WSW: Seeking Transitional Justice After Genocide
An International War Crimes Tribunal was formed in 1993 to try those responsible for genocide in the former Yugoslavia. A Georgia State University Professor will discuss the track record of the tribunal at Western Michigan University this week.
Jelena Subotic is originally from Serbia, she moved to the United States in 1999 to attend graduate school. She is the author of Hijacked Justice: Dealing with the Past in the Balkans. She will give the annual George Klein Lecture Tuesday night at 7:30 at the Fetzer Center. It's called Crisis at the Hague: What has Gone Wrong With International War Crimes Trials.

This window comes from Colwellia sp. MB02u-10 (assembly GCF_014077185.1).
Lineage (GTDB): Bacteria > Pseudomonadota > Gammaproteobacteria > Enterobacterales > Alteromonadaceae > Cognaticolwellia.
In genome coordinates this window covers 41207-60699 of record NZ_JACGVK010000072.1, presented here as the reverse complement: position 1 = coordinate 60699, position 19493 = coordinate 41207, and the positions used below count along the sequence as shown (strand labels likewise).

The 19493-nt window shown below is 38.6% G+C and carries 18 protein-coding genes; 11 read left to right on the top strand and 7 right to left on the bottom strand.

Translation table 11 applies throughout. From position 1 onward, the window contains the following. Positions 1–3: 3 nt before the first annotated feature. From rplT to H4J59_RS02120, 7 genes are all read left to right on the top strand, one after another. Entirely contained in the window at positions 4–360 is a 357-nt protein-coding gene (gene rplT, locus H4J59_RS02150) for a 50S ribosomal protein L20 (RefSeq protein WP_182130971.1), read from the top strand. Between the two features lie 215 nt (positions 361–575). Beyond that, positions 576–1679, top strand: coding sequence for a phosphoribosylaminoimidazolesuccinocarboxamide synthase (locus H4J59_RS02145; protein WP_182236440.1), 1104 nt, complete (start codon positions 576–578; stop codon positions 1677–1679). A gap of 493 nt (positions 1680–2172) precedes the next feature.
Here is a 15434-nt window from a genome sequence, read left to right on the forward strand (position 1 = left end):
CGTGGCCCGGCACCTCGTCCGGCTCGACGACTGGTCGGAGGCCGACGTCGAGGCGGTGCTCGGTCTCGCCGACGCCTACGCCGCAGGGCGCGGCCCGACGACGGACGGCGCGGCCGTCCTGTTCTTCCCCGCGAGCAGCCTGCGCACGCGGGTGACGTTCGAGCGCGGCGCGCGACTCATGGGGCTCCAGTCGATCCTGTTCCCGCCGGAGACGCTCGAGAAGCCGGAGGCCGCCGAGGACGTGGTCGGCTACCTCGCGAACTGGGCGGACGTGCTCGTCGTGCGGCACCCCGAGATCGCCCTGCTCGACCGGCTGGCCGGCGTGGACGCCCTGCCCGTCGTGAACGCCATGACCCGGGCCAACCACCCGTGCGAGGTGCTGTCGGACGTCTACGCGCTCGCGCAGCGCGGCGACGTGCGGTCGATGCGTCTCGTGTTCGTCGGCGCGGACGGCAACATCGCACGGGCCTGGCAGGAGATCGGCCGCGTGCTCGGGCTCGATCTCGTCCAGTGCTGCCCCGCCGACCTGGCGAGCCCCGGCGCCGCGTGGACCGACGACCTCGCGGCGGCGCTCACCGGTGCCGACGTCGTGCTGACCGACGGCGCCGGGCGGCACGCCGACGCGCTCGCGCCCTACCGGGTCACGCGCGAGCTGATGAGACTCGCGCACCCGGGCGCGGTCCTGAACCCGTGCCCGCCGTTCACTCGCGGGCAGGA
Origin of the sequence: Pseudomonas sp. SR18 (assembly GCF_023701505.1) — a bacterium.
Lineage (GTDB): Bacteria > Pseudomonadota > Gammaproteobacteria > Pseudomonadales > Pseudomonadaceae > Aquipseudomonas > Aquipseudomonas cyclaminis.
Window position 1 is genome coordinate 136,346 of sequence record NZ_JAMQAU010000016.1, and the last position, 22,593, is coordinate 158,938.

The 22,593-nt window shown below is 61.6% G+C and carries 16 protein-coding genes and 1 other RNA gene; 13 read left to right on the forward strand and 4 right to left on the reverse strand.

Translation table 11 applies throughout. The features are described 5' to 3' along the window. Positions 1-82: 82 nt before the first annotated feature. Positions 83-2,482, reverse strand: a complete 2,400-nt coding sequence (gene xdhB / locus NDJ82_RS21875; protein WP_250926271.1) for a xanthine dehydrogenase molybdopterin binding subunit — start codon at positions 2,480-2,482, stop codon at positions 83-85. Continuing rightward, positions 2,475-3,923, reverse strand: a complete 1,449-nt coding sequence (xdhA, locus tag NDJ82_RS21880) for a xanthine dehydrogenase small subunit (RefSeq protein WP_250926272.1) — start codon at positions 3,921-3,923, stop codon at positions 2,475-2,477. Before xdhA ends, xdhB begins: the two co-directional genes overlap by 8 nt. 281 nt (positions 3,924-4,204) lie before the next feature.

Subotic says the war crimes tribunal was modeled after the Nuremberg trials for Nazi leaders after World War II. She says the idea is to send a message that indiscriminate killing of civilians will not be tolerated. Subotic says the proceedings are also designed to create a historical record of what happened. She says that is meant to combat the propaganda put out by leaders.
Many countries have attempted to move beyond conflict and deal with legacies of violence. Subotic says there are various forms of "transitional justice," including trials of those responsible. But it may also include a truth commission, such as the one which followed Apartheid in South Africa.
Subotic says the record of the War Crimes Tribunal is mixed, but she says expectations may have been too high. Subotic says the most important legacy of the tribunal at the Hague is that there is a model for prosecuting those responsible for genocide. She says it also opened up the possibility that there could be domestic prosecutions in addition to trials before the International War Crimes Tribunal.